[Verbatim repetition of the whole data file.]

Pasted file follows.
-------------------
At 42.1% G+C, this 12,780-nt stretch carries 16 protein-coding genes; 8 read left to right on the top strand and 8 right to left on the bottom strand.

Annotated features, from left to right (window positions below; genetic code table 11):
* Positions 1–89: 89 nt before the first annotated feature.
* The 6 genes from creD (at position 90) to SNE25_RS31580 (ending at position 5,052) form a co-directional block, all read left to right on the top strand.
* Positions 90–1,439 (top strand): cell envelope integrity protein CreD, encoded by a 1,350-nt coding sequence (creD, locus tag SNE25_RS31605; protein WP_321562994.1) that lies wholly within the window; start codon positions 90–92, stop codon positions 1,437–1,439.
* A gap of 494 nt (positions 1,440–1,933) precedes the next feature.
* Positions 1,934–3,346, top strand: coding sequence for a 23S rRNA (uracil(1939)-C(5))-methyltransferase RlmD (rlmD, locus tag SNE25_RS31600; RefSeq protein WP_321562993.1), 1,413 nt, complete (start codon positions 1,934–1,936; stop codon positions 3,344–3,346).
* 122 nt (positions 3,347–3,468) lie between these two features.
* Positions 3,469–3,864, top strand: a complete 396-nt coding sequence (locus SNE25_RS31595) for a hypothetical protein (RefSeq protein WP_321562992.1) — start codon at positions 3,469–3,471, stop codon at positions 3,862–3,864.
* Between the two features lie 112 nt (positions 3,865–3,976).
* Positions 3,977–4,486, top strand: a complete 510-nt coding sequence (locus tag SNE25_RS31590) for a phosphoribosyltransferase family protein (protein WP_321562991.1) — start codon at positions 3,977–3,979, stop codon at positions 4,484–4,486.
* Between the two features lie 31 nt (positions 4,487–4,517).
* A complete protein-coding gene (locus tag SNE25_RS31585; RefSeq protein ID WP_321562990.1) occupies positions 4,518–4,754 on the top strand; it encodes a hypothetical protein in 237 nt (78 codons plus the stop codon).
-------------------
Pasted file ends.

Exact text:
At 42.1% G+C, this 12,780-nt stretch carries 16 protein-coding genes; 8 read left to right on the top strand and 8 right to left on the bottom strand.

Annotated features, from left to right (window positions below; genetic code table 11):
* Positions 1–89: 89 nt before the first annotated feature.
* The 6 genes from creD (at position 90) to SNE25_RS31580 (ending at position 5,052) form a co-directional block, all read left to right on the top strand.
* Positions 90–1,439 (top strand): cell envelope integrity protein CreD, encoded by a 1,350-nt coding sequence (creD, locus tag SNE25_RS31605; protein WP_321562994.1) that lies wholly within the window; start codon positions 90–92, stop codon positions 1,437–1,439.
* A gap of 494 nt (positions 1,440–1,933) precedes the next feature.
* Positions 1,934–3,346, top strand: coding sequence for a 23S rRNA (uracil(1939)-C(5))-methyltransferase RlmD (rlmD, locus tag SNE25_RS31600; RefSeq protein WP_321562993.1), 1,413 nt, complete (start codon positions 1,934–1,936; stop codon positions 3,344–3,346).
* 122 nt (positions 3,347–3,468) lie between these two features.
* Positions 3,469–3,864, top strand: a complete 396-nt coding sequence (locus SNE25_RS31595) for a hypothetical protein (RefSeq protein WP_321562992.1) — start codon at positions 3,469–3,471, stop codon at positions 3,862–3,864.
* Between the two features lie 112 nt (positions 3,865–3,976).
* Positions 3,977–4,486, top strand: a complete 510-nt coding sequence (locus tag SNE25_RS31590) for a phosphoribosyltransferase family protein (protein WP_321562991.1) — start codon at positions 3,977–3,979, stop codon at positions 4,484–4,486.
* Between the two features lie 31 nt (positions 4,487–4,517).
* A complete protein-coding gene (locus tag SNE25_RS31585; RefSeq protein ID WP_321562990.1) occupies positions 4,518–4,754 on the top strand; it encodes a hypothetical protein in 237 nt (78 codons plus the stop codon).